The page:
We all know that fashion isn’t exactly a friend of the environment – it is the world’s second most polluting industry. From climate control to carbon emissions, if fashion does not clean up its act, it could end up being responsible for colossal damage – which is why being eco-conscious is the new mantra of the industry. Designers from the MENA region are doing their bit and learning how to balance being environmentally friendly with growing their labels on a global platform.
Roni Helou is a label rooted in sustainability. The Lebanese designer, who won the FTA Prize in the Ready-to-Wear category in 2019, talks about how the sustainability process is a work in progress: “We’re working toward reducing the waste levels in our production processes. We’re conducting a report that tracks the impact of each of our items on water, electricity and CO2 emissions. This obviously is a work in progress. We have decided to go in a slower direction and follow our own fashion calendar, because we realize how harmful the system of the industry has been. Although sometimes it can become tiring for people to be told that things must change, we believe that the most powerful tool we have at our disposal is our voice.”
Salim Azzam, FTA Prize winner in 2019 for Ready-to-Wear, is known for his use of handcrafts. He believes that conscious consumption is the way forward. “I come from a community where people do not believe in mass consumption and production. Our clothing is produced locally, and materials are made by local tailors using local materials. Every piece is individually illustrated, traced and embroidered. Each piece takes weeks to create but is meant to be timeless. The craft dictates to only work with sustainable fabrics to achieve delicate work. We primarily use organic cotton and steer away from plastics and polyester.”
Moroccan label Zyne, which won the FTA Prize in 2019 in the Accessories category, was founded by Zineb Britel and Laura Pujol. The brand rose to international fame when Meghan Markle bought a couple of their consciously made shoes during her official trip to Morocco. The duo use 100% biodegradable materials and take their environmental responsibility seriously. “The key to consuming less is to buy products of better quality. Buying fashion that is timeless is not just an investment, but also a way to contribute to slow fashion. Choosing products of better quality, which you will wear longer, helps you not only save on your budget, but also reduce the negative impact on the environment.”
FTA Prize 2020 winner for Ready-to-Wear Omer Asim, who hails from Sudan, marries his African heritage with a contemporary vibe. For this designer, it all starts with your “material” choices. “Being a ‘maker’ myself, I have a close affinity to materiality and material memory. Consequently, I’m very much aware and sensitive to my surroundings. Reusing, recycling, redesigning, rejigging and revisiting are all part of my process, since I started designing more than 15 years ago. Many of my design shapes and some fabrications came about from the material limitations I was working within, and my general distaste for thoughtless waste.”
Krikor Jabotian, FTA Prize winner for Eveningwear in 2019, is known for his romantic take on fashion. The Lebanese designer’s fantastical creations will make any girl feel like a modern-day princess. Social impact is very important to him, and he believes that fashion must give back. “For the past year, we at Krikor Jabotian have been working hand in hand with Fabric Aid, in order to recycle all of our leftover materials and fabrics. The social impact organization takes from us all of our unused fabric and reworks it to create garments for impoverished families in Lebanon. It’s a way to sustain the environment, reduce waste and support the community.”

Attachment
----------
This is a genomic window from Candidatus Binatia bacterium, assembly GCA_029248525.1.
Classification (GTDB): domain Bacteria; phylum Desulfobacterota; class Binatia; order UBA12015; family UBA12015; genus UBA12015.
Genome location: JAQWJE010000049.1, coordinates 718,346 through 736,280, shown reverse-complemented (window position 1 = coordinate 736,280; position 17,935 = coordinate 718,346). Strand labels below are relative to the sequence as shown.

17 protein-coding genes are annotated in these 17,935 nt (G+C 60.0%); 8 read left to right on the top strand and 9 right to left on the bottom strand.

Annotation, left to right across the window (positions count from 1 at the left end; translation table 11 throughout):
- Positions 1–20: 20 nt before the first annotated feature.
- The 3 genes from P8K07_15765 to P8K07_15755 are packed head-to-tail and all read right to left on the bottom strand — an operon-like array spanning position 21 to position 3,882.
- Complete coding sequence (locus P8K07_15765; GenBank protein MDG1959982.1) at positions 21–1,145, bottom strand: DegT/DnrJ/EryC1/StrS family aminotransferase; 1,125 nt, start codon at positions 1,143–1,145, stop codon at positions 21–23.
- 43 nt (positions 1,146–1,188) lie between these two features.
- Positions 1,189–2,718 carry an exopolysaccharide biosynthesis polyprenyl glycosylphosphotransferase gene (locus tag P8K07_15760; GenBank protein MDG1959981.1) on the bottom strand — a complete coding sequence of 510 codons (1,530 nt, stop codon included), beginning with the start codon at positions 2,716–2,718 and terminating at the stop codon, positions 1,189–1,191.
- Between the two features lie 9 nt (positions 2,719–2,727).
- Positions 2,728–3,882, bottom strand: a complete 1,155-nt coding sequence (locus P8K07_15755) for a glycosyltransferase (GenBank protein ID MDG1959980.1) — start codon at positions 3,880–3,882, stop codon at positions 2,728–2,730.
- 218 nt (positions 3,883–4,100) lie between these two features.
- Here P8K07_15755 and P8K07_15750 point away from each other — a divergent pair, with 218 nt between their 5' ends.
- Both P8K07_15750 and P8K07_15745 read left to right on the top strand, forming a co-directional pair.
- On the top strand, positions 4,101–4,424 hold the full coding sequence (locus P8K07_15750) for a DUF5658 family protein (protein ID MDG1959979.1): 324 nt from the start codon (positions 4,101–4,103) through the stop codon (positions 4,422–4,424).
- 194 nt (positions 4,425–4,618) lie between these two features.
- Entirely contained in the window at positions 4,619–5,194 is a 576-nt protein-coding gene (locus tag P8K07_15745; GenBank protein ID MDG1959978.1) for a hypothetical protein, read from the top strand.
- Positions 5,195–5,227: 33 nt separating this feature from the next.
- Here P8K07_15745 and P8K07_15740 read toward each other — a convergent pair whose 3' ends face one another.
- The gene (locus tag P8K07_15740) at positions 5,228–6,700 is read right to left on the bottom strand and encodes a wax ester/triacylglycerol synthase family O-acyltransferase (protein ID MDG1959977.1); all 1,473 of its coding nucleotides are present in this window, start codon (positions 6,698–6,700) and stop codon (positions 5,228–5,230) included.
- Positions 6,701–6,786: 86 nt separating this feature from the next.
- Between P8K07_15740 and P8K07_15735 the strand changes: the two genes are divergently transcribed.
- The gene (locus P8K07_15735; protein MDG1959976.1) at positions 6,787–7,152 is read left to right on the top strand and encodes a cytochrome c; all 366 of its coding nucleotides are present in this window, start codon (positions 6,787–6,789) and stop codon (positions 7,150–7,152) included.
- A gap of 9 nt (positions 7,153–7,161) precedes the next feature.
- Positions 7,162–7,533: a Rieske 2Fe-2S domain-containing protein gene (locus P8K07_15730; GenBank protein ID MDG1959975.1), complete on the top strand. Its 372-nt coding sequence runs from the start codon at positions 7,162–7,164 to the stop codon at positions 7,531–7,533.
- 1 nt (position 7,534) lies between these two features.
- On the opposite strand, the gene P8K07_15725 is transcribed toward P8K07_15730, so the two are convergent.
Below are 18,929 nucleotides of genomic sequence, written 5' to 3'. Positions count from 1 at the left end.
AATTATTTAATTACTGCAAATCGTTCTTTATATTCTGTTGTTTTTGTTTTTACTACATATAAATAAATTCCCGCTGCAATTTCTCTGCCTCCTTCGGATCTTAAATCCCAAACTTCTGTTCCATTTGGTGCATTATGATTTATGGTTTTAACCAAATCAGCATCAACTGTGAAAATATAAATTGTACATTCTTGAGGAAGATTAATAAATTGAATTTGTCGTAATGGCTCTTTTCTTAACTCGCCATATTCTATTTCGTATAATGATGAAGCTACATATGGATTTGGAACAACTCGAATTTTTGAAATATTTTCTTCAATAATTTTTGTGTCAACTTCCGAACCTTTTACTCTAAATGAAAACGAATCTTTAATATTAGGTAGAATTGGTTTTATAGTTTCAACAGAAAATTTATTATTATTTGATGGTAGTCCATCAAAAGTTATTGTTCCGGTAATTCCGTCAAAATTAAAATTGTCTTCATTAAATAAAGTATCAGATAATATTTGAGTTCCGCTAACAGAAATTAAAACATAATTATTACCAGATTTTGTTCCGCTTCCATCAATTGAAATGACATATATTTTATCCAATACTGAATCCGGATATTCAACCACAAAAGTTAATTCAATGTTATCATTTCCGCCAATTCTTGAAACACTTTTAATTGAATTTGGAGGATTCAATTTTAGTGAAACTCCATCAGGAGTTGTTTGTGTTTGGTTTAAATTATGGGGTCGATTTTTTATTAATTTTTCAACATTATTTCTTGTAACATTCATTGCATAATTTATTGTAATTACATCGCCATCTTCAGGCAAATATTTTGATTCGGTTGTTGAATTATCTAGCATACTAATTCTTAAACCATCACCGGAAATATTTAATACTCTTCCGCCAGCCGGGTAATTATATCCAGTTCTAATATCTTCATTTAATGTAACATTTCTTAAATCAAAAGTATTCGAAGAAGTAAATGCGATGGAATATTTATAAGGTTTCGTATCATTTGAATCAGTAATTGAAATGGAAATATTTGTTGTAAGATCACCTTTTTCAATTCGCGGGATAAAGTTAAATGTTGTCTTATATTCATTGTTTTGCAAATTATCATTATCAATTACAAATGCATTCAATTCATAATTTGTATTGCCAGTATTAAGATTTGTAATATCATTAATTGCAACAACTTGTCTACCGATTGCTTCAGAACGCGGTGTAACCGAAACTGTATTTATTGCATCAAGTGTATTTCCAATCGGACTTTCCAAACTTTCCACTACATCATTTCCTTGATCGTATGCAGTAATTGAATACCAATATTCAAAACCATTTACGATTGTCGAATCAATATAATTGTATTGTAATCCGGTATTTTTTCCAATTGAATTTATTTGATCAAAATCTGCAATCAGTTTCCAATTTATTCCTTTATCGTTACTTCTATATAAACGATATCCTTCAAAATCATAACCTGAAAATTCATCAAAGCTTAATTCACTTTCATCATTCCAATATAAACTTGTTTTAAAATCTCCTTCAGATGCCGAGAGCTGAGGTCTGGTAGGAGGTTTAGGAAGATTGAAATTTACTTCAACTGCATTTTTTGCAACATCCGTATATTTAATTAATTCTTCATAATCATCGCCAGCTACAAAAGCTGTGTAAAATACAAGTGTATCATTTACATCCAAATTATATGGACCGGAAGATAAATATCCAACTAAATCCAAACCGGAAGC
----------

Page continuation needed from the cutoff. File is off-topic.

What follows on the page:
Ethical handbag label Sabry Marouf was co-founded by Egyptian duo Ahmed Sabry and Daki Marouf. Their studio is based in East London and their sculptural handbags inspired by ancient Egyptian motifs are made using principles of sustainability. In the last year, the FTA Prize 2019 winners in the Accessories category have worked on completely overhauling their supply chain. “We now work exclusively with like-minded businesses, artisans, makers and certified suppliers, who share our same values in sustainability and fair social governance. New partnerships are being made with makers of bio-based and ecological materials, some of which are being produced by local communities or artists and others made possible by high-level multi-disciplinary collaborations. We create pieces in limited editions due to the considerable amount of planning, coordination and highly skilled handwork that go into the making of each piece. It is about slower fashion that promotes craftsmanship and innovation, while reducing the strain on our planet.”
Zeid Hijazi won FTA Prize’s Franca Sozzani Award for Debut Talent in 2020. The Jordanian-Palestinian creative based between Amman and London is currently working on his first collection. He believes being environmentally friendly is a lifestyle approach and that the industry needs to work collectively toward being more eco-conscious. “I’m really trying my best to find ways to work in a more environmentally conscious way by maximizing the use of slow craft. Slow craft, like Palestinian embroidery for example, usually requires less machinery, which reduces the carbon footprint immensely. Additionally, I’m currently exploring ways in which to find sustainable and ethical fabrics.”